Pollinators are under huge amounts of stress, struggling to survive as habitats are destroyed, systemic pesticides are applied to crops, and climate change throws off once-reliable weather patterns. Now, a new bill hopes to give these essential insects and animals a boost.
The bill, introduced Thursday by Sen. Jeff Merkley (D-OR), would increase funding and improve cooperation among federal agencies that are working on getting pollinator numbers back up. If signed into law, the bill would set a goal for the USDA and other agencies of conserving, restoring, or enhancing 3 million acres of forage habitat — i.e. fields of flowering plants and shrubs — a step towards the goal of 7 million acres of pollinator habitat set by the White House in 2014. It would also create more financial incentives for farmers to plant bee-friendly plants — including wildflowers, sunflowers, buckwheat, and native grasses — and using natural predators, instead of pesticides, to ward off pests. And it would create grant opportunities to fund programs that monitor pollinator health and numbers.
“It’s easy to forget about the critical role pollinators play in our food systems,” Merkley said in a statement. “But if we’re not careful, we will only realize their importance when it’s too late and our agricultural industry has been decimated by their disappearance. Let’s take action now instead.”
Merkley is right: Pollinators play an essential part in getting food on the plates of Americans — and people around the world. According to a report released earlier this year, 75 percent of global food crops depend on pollination, and $235–$577 billion worth of these crops are affected by pollinators every year. Some crops depend on highly specialized pollinators, and would cease to exist without them: The chocolate midge, for instance, is the only insect that can pollinate the cacao plant.
In the United States, much of the pollination of commercial crops is done by honeybees, which are trucked around the country to pollinate crops such as cauliflower, broccoli, raspberries, and almonds. But honeybees have had a rough time over the last several years: U.S. beekeepers lost 44 percent of their honeybee colonies between April 2015 and April 2016, losses that are far above the 18 or so percent that beekeepers say is economically viable, but that have become the norm in recent years. Scientists say multiple stressors are causing these losses in honeybee numbers, including pesticides — notably the widely-used, systemic neonicotinoids — the varroa mite and the deformed wing virus it spreads, and lack of healthy foraging ground.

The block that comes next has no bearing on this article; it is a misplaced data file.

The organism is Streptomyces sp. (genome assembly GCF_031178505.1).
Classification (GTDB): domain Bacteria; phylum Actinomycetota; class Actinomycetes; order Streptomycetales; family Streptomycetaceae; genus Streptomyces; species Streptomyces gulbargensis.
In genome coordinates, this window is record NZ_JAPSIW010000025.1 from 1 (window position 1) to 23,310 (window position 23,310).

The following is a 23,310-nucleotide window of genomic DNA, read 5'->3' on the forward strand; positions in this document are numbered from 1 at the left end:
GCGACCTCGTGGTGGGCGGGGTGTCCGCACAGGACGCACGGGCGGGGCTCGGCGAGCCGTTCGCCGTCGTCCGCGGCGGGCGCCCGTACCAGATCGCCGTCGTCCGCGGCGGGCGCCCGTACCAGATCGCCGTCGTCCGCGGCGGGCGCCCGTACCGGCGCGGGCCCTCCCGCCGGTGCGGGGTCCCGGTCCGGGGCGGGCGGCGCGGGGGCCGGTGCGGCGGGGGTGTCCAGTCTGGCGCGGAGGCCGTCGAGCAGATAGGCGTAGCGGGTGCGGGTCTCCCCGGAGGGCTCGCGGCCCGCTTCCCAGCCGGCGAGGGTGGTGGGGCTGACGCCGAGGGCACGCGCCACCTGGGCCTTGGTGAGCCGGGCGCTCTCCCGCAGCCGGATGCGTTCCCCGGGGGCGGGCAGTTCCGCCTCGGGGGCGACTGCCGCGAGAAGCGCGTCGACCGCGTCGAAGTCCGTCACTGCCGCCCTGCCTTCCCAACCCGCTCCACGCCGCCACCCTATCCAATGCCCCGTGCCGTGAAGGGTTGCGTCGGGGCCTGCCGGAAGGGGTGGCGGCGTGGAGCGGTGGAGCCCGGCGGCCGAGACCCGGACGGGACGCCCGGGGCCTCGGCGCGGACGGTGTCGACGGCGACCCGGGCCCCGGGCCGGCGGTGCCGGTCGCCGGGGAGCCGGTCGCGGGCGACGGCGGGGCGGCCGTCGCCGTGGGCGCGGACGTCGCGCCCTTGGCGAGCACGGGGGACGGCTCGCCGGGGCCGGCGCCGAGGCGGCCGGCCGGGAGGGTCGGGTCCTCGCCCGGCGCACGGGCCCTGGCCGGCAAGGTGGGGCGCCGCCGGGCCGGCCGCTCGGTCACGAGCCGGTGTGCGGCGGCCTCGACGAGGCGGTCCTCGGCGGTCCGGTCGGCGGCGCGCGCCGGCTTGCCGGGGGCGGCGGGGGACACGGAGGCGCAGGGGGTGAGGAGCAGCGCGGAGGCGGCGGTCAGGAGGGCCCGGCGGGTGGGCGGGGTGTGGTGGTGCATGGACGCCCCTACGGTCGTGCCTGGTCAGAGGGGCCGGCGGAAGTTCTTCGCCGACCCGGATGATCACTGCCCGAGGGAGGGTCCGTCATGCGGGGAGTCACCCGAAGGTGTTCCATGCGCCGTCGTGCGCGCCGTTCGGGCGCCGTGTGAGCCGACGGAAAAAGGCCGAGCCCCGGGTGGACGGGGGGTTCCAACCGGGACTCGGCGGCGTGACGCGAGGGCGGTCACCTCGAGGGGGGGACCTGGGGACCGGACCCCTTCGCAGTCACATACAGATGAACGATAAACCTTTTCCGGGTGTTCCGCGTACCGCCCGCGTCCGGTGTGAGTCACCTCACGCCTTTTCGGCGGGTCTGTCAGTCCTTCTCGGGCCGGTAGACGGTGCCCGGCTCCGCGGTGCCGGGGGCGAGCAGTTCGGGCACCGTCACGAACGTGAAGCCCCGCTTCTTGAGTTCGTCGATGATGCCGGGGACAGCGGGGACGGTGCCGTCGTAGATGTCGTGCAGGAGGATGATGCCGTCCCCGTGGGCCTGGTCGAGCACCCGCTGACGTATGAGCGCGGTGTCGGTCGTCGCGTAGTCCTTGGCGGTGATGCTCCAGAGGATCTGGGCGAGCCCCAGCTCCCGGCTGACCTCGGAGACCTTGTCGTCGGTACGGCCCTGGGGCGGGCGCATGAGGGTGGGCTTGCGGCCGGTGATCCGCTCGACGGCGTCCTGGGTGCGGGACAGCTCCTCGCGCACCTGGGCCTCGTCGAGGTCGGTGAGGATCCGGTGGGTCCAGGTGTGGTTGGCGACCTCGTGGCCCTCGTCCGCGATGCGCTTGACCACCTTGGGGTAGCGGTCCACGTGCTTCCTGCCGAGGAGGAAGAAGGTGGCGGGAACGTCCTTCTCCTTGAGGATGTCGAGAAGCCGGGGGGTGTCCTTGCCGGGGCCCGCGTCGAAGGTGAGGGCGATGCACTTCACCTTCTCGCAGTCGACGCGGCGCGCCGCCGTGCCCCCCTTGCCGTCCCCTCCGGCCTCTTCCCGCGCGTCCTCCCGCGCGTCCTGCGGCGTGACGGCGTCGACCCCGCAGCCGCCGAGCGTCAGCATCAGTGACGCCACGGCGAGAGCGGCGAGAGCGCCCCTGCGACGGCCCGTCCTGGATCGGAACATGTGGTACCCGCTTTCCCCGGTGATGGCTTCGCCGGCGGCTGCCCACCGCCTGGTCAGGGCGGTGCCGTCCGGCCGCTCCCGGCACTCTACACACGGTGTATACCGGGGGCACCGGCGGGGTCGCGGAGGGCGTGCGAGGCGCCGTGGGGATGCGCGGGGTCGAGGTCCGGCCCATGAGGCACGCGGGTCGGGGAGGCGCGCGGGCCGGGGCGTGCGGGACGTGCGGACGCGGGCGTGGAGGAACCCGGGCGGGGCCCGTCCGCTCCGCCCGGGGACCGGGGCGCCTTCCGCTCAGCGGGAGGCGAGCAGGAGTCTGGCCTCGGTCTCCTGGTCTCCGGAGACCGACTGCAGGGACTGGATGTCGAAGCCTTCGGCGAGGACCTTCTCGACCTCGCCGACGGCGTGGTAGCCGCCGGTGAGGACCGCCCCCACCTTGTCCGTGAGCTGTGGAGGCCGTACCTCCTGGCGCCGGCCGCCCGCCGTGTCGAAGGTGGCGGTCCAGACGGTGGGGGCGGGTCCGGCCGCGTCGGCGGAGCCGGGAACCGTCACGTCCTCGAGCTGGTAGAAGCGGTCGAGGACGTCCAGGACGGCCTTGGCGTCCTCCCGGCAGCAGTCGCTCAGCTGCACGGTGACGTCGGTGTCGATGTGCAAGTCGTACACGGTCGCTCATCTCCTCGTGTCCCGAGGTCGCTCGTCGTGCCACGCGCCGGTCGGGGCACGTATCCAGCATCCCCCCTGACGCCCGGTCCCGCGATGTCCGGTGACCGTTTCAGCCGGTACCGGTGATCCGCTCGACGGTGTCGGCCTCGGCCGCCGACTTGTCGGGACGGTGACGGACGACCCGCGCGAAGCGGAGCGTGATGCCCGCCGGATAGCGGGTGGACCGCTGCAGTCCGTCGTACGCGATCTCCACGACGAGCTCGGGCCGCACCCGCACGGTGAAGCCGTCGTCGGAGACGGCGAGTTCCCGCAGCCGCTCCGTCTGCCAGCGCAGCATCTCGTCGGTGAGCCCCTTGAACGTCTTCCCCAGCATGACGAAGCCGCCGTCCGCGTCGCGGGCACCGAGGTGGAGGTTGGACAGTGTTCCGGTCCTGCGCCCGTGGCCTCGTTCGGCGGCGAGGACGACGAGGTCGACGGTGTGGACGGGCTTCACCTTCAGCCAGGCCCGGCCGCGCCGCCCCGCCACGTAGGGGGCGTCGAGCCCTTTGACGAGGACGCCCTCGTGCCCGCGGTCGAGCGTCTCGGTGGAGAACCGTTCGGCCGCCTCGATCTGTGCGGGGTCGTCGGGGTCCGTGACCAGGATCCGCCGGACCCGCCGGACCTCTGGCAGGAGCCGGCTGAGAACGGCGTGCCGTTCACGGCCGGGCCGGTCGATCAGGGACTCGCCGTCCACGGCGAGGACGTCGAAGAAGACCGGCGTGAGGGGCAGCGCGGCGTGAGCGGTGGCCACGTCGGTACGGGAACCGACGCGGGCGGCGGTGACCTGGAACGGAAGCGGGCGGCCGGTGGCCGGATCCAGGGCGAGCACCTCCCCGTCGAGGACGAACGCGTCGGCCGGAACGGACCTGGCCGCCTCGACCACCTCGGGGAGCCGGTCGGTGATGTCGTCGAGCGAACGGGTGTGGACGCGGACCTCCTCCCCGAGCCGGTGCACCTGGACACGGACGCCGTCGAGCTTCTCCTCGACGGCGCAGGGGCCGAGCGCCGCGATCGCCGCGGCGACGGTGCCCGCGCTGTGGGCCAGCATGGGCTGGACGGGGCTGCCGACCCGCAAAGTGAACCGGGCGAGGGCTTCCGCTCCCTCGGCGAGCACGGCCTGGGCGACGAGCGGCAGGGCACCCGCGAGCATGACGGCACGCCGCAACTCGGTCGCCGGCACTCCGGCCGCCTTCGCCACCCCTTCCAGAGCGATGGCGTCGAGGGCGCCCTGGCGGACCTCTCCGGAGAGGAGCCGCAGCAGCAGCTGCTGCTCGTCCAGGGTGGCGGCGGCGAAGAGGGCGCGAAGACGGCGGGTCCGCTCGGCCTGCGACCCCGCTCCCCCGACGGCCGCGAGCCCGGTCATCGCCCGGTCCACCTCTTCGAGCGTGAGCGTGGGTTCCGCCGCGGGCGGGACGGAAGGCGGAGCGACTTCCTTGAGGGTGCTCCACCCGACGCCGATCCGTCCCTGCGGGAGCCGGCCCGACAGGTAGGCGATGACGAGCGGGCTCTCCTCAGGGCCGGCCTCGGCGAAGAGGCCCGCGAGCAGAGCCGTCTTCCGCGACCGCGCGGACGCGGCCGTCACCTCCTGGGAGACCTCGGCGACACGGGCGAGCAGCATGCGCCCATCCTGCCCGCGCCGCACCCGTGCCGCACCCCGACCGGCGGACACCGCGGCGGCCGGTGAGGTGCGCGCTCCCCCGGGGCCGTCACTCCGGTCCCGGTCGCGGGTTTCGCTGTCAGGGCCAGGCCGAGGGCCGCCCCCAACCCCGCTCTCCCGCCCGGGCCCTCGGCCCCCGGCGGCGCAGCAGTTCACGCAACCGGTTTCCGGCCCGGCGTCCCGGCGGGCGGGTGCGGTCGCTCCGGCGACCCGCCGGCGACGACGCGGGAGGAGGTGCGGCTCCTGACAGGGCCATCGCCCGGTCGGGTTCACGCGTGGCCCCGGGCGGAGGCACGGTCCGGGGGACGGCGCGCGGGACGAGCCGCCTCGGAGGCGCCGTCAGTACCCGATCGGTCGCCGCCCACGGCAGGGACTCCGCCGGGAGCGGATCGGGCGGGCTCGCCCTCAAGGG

These problems facing honeybees — and the similar threats facing wild pollinators, including monarch butterflies, native bees, birds, and bats — have drawn calls by activists, business owners, and members of Congress to protect pollinators by restricting or banning the use of neonicotinoids, which are sprayed on crops around the country and which have been found to be harmful to bees in large enough concentrations.
This week in particular — dubbed National Pollinator Week by the USDA and Department of Interior — has been a major one for pollinator activists. On Wednesday, Minnesota beekeeper James Cook parked a truck full of millions of dead bees outside of the Environmental Protection Agency, a stop that marked the end of the bus’s country-wide tour. He and other activists also delivered a 4-million-signature petition to the EPA, urging the agency to ban neonicotinoids and other bee-harming pesticides.
CREDIT: COURTESY OF FRIENDS OF THE EARTH
CREDIT: COURTESY OF FRIENDS OF THE EARTH
And on Thursday, native bees also got a bit of a boost. Photographer Clay Bolt, who specializes in bee and other insect photography, along with Days Edge Productions, released A Ghost in the Making, a 19 minute-long film about Bolt’s quest to find, photograph, and ultimately protect the rare rusty-patched bumblebee. The bee is facing threats similar to those affecting the commercial honey bee, and in fact, commercial bees themselves are likely a major threat to the rusty-patched,as they may be spreading diseases to their wild cousins.
Along with the film, which you can watch here, invertebrate conservation group the Xerces Society has launched a petition to get the rusty-patched bumblebee on the Endangered Species List. The bee, whose numbers have declined 87 percent in the last 15 years, would become the first bee in the United States to gain protection under the Act.
“We are, I think, uniquely in the history of the human species blind and deaf to signals that nature is giving us that things are going haywire,” Sen. Sheldon Whitehouse (D-RI) said at a briefing on pollinators Wednesday, where a shortened version of the movie was shown. “We need to learn to pay attention.”